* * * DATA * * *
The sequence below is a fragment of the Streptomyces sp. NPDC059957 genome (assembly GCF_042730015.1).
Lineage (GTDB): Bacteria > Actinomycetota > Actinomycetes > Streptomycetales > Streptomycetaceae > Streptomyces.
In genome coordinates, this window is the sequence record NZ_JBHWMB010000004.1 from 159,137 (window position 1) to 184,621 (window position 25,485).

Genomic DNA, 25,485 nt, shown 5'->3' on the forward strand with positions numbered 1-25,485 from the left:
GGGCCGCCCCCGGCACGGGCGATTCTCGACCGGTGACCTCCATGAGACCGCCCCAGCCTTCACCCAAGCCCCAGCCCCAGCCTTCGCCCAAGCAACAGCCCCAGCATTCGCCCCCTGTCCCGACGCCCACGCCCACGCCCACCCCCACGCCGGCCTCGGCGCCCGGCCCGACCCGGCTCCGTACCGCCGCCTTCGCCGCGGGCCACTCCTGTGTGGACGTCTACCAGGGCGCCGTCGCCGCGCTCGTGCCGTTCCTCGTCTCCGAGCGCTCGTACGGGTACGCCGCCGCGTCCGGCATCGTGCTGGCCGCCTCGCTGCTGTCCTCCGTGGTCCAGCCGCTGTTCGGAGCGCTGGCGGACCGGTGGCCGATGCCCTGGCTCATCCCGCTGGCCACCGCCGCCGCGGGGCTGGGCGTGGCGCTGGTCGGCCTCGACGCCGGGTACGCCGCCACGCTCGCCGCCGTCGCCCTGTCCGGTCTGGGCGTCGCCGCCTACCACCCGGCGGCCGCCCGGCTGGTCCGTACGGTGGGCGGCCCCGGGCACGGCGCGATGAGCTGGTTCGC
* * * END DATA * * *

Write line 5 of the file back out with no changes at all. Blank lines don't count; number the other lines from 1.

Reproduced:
GGGCCGCCCCCGGCACGGGCGATTCTCGACCGGTGACCTCCATGAGACCGCCCCAGCCTTCACCCAAGCCCCAGCCCCAGCCTTCGCCCAAGCAACAGCCCCAGCATTCGCCCCCTGTCCCGACGCCCACGCCCACGCCCACCCCCACGCCGGCCTCGGCGCCCGGCCCGACCCGGCTCCGTACCGCCGCCTTCGCCGCGGGCCACTCCTGTGTGGACGTCTACCAGGGCGCCGTCGCCGCGCTCGTGCCGTTCCTCGTCTCCGAGCGCTCGTACGGGTACGCCGCCGCGTCCGGCATCGTGCTGGCCGCCTCGCTGCTGTCCTCCGTGGTCCAGCCGCTGTTCGGAGCGCTGGCGGACCGGTGGCCGATGCCCTGGCTCATCCCGCTGGCCACCGCCGCCGCGGGGCTGGGCGTGGCGCTGGTCGGCCTCGACGCCGGGTACGCCGCCACGCTCGCCGCCGTCGCCCTGTCCGGTCTGGGCGTCGCCGCCTACCACCCGGCGGCCGCCCGGCTGGTCCGTACGGTGGGCGGCCCCGGGCACGGCGCGATGAGCTGGTTCGC